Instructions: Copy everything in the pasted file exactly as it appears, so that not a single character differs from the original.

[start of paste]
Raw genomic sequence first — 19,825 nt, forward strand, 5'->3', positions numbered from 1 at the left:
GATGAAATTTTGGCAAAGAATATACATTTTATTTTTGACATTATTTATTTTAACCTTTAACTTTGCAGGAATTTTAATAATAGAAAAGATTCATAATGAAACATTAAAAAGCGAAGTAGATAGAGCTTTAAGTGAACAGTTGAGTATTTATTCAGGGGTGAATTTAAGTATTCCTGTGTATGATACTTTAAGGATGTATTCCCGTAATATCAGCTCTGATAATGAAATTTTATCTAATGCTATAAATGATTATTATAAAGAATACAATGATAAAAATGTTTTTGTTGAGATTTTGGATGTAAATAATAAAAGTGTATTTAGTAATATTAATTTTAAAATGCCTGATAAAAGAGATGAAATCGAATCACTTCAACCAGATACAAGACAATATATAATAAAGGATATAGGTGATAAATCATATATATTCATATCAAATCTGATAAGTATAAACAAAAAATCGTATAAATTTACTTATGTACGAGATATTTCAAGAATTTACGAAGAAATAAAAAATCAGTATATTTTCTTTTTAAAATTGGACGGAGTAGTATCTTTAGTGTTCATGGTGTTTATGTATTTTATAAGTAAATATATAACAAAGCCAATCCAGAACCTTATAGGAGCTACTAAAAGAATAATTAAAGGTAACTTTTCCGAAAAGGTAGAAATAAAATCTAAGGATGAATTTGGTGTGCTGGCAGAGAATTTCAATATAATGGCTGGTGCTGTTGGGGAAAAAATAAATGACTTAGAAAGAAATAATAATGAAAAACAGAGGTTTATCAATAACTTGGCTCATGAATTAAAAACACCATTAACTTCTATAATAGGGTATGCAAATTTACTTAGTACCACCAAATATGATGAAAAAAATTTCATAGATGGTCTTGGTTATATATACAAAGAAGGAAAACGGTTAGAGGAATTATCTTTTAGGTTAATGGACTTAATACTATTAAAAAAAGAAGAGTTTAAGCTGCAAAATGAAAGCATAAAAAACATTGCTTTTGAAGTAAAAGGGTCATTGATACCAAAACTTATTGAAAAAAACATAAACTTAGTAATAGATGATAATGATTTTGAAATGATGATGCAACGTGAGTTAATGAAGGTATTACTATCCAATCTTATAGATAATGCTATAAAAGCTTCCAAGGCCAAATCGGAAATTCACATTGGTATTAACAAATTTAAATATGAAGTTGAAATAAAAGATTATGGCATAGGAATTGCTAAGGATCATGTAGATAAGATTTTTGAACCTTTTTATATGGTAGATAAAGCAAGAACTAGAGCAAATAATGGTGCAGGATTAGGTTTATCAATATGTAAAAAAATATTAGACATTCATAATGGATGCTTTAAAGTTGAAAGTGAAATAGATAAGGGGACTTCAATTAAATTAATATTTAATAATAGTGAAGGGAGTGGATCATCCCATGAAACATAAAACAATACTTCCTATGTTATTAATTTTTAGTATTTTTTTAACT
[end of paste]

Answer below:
Raw genomic sequence first — 19,825 nt, forward strand, 5'->3', positions numbered from 1 at the left:
GATGAAATTTTGGCAAAGAATATACATTTTATTTTTGACATTATTTATTTTAACCTTTAACTTTGCAGGAATTTTAATAATAGAAAAGATTCATAATGAAACATTAAAAAGCGAAGTAGATAGAGCTTTAAGTGAACAGTTGAGTATTTATTCAGGGGTGAATTTAAGTATTCCTGTGTATGATACTTTAAGGATGTATTCCCGTAATATCAGCTCTGATAATGAAATTTTATCTAATGCTATAAATGATTATTATAAAGAATACAATGATAAAAATGTTTTTGTTGAGATTTTGGATGTAAATAATAAAAGTGTATTTAGTAATATTAATTTTAAAATGCCTGATAAAAGAGATGAAATCGAATCACTTCAACCAGATACAAGACAATATATAATAAAGGATATAGGTGATAAATCATATATATTCATATCAAATCTGATAAGTATAAACAAAAAATCGTATAAATTTACTTATGTACGAGATATTTCAAGAATTTACGAAGAAATAAAAAATCAGTATATTTTCTTTTTAAAATTGGACGGAGTAGTATCTTTAGTGTTCATGGTGTTTATGTATTTTATAAGTAAATATATAACAAAGCCAATCCAGAACCTTATAGGAGCTACTAAAAGAATAATTAAAGGTAACTTTTCCGAAAAGGTAGAAATAAAATCTAAGGATGAATTTGGTGTGCTGGCAGAGAATTTCAATATAATGGCTGGTGCTGTTGGGGAAAAAATAAATGACTTAGAAAGAAATAATAATGAAAAACAGAGGTTTATCAATAACTTGGCTCATGAATTAAAAACACCATTAACTTCTATAATAGGGTATGCAAATTTACTTAGTACCACCAAATATGATGAAAAAAATTTCATAGATGGTCTTGGTTATATATACAAAGAAGGAAAACGGTTAGAGGAATTATCTTTTAGGTTAATGGACTTAATACTATTAAAAAAAGAAGAGTTTAAGCTGCAAAATGAAAGCATAAAAAACATTGCTTTTGAAGTAAAAGGGTCATTGATACCAAAACTTATTGAAAAAAACATAAACTTAGTAATAGATGATAATGATTTTGAAATGATGATGCAACGTGAGTTAATGAAGGTATTACTATCCAATCTTATAGATAATGCTATAAAAGCTTCCAAGGCCAAATCGGAAATTCACATTGGTATTAACAAATTTAAATATGAAGTTGAAATAAAAGATTATGGCATAGGAATTGCTAAGGATCATGTAGATAAGATTTTTGAACCTTTTTATATGGTAGATAAAGCAAGAACTAGAGCAAATAATGGTGCAGGATTAGGTTTATCAATATGTAAAAAAATATTAGACATTCATAATGGATGCTTTAAAGTTGAAAGTGAAATAGATAAGGGGACTTCAATTAAATTAATATTTAATAATAGTGAAGGGAGTGGATCATCCCATGAAACATAAAACAATACTTCCTATGTTATTAATTTTTAGTATTTTTTTAACT